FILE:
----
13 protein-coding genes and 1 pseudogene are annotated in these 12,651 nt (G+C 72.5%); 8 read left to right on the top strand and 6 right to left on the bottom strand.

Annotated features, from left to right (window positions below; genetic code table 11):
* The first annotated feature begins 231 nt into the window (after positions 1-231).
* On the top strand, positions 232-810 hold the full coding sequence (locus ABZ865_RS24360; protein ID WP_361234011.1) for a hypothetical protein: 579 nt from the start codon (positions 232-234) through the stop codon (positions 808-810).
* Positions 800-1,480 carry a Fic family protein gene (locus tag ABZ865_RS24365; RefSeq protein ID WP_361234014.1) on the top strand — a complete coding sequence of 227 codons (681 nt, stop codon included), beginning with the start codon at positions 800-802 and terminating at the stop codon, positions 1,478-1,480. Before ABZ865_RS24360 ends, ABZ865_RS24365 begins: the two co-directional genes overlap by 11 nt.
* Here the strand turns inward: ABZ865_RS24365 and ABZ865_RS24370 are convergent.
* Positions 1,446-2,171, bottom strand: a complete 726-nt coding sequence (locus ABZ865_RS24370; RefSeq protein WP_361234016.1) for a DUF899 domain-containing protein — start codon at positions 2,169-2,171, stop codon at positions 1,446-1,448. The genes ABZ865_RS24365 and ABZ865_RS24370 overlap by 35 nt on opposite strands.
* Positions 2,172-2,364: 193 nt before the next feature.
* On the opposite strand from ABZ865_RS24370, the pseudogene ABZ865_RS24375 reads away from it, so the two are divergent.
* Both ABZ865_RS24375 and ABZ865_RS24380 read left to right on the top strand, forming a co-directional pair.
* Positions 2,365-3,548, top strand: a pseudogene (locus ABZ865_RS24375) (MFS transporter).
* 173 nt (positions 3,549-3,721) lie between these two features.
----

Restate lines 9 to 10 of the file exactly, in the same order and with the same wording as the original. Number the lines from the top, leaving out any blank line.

* On the opposite strand from ABZ865_RS24370, the pseudogene ABZ865_RS24375 reads away from it, so the two are divergent.
* Both ABZ865_RS24375 and ABZ865_RS24380 read left to right on the top strand, forming a co-directional pair.